I was going to write about this next week, when it actually went to Council. Annoyingly, Dellums sent out a press release about it, and as usual, it immediately showed up all over the local news. Sigh. Anyway, none of the stories actually explain the plan, so if you want to know the details, the whole thing is outlined below.
Okay, so everybody remembers how Oakland Mayor Ron Dellums promised during his State of the City speech back in January that the police department would be fully staffed by the end of the year. If you forgot, let me remind you:
So now Dellums has submitted his plan detailing how he plans to fully staff the police department by the end of 2008, and like his last public safety initiative, it basically involves using Measure Y reserve funds as a piggy bank.
Okay, that was a little unfair. But Dellums is asking for $7.7 million of Measure Y reserves to fund his recruitment package. (I have issues with this, but this post is long enough, so I’m saving that for tomorrow.)
Anyway, enough of me rambling. Let’s look at the plan.
The report (PDF!) informs us that the matter of police staffing is of utmost importance, because:
Without a fully staffed police department…Oakland risks losing the ability to bring the peace that all residents deserve to this City’s streets.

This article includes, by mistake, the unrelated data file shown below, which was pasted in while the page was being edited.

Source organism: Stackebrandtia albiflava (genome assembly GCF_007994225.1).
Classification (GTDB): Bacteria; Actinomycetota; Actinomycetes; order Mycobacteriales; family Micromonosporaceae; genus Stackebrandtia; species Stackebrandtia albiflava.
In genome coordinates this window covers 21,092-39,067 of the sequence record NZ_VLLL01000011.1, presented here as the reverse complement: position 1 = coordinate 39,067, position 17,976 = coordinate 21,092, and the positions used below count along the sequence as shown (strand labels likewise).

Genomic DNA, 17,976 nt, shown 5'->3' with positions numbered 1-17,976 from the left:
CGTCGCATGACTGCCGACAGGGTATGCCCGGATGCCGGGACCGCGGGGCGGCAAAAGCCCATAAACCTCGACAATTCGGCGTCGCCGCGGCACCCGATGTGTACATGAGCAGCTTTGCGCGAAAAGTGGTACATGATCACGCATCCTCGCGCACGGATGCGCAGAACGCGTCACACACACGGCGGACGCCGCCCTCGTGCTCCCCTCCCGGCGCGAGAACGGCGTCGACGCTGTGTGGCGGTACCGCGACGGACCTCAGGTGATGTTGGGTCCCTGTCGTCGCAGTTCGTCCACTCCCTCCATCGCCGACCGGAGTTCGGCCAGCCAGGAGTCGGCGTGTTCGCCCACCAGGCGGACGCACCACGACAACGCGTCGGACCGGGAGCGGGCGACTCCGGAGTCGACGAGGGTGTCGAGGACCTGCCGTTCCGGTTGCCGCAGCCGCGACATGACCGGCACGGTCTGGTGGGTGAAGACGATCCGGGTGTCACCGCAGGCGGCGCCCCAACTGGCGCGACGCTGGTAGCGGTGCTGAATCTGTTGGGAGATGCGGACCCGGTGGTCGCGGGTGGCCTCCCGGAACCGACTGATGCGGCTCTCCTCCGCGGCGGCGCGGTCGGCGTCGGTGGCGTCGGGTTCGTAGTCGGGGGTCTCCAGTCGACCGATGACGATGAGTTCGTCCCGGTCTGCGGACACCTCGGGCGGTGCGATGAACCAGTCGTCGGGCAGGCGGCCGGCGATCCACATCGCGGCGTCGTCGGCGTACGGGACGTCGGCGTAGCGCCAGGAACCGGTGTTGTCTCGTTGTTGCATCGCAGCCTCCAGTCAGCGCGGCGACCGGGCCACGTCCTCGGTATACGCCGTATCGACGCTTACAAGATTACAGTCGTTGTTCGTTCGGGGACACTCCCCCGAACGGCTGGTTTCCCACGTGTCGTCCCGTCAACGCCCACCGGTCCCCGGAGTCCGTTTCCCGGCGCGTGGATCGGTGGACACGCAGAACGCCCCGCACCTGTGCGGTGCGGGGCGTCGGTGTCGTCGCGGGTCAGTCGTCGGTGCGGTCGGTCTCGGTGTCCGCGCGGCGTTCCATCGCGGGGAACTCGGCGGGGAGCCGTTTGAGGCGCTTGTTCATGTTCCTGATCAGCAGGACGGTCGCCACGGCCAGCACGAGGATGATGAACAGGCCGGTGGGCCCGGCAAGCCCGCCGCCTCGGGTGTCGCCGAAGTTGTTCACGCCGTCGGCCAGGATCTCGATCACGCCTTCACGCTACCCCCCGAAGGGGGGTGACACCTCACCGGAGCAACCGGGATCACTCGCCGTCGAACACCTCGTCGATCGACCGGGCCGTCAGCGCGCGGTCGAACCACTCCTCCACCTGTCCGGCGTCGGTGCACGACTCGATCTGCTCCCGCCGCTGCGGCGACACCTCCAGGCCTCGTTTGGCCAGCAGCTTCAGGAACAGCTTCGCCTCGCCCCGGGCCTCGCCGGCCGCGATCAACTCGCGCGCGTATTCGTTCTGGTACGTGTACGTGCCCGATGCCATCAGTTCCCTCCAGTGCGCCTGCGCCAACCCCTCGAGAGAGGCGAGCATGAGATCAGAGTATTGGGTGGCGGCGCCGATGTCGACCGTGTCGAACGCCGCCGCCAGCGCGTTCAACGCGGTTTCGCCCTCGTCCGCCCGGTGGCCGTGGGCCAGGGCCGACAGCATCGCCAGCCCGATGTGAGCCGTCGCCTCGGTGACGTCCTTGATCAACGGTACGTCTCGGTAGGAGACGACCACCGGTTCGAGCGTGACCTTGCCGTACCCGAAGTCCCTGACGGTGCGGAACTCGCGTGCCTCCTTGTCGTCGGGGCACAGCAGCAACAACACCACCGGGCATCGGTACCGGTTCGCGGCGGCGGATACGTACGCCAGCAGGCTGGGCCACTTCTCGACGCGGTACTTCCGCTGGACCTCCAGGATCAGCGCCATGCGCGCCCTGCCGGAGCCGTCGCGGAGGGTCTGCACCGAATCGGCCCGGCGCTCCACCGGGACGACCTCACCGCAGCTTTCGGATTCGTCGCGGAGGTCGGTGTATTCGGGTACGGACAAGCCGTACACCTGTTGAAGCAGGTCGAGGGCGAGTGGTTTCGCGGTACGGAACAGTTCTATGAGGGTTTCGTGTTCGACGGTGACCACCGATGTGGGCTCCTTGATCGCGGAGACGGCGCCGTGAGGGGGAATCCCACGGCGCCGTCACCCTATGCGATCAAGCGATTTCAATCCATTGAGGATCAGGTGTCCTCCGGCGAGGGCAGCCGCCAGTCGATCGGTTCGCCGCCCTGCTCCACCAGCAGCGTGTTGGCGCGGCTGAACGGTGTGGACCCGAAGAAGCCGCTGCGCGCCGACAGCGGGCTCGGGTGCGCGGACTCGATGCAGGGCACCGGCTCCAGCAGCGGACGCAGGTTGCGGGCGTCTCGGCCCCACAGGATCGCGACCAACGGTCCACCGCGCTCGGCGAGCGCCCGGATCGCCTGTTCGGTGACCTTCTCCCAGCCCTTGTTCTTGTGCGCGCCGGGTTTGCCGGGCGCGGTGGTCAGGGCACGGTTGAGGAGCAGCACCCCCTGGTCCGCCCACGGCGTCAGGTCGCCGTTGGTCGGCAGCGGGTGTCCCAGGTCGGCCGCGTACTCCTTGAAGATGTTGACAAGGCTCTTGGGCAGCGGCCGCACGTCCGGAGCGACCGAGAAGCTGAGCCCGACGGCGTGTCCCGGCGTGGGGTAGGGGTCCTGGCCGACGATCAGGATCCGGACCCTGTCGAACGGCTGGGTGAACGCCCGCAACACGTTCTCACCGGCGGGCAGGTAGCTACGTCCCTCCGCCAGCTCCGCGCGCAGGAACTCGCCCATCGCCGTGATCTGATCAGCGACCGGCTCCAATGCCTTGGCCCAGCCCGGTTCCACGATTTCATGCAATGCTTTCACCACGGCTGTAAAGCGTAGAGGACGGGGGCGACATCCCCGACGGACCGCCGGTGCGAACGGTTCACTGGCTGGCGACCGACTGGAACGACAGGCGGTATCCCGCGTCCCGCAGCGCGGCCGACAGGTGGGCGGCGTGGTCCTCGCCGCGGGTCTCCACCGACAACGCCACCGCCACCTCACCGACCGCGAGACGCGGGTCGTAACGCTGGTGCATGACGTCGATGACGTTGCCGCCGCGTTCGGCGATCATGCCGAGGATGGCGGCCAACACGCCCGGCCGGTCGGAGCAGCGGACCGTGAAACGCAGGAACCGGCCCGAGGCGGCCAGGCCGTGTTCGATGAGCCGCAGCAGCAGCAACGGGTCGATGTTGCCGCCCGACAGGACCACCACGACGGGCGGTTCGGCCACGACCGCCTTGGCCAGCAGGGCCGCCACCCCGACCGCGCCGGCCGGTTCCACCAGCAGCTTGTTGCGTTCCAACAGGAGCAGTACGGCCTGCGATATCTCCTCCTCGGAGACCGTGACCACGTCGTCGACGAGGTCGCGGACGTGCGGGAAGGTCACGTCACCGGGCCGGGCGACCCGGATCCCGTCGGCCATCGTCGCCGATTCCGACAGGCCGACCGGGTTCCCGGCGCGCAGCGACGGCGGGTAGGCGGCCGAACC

I think that ship has sailed.
Anyway, the plan gets broken down into four goals, each with a number of steps listed to help achieve the goal.
GOAL #1: Increase the pool of applicants and the number of new POTs entering the Academy in 2008
The first step here is to expand the department’s marketing strategy by : branding OPD as a highly desirable employer, saturate media markets with ads (“prioritizing media markets with proven track records”), post internet job listings for national outreach, update brochures and posters, run 12-week media blitz campaigns before test dates. Total cost: $1.5 million.
Second step – expand recruitment drives in “high yield markets” – local community colleges, military bases, economically depressed California cities. Cost: $200,000.
Third step – expedite the application process. This will be done by: offering monthly test dates for new applicants (I don’t understand this step at all – tests are already given twice a month), find new volunteers for Orals Board review process by reaching out to churches, making personal follow up phone calls to candidates after the pass through each step in the hiring process, and hiring retired police officers to conduct background checks. Total cost: $1.9 million.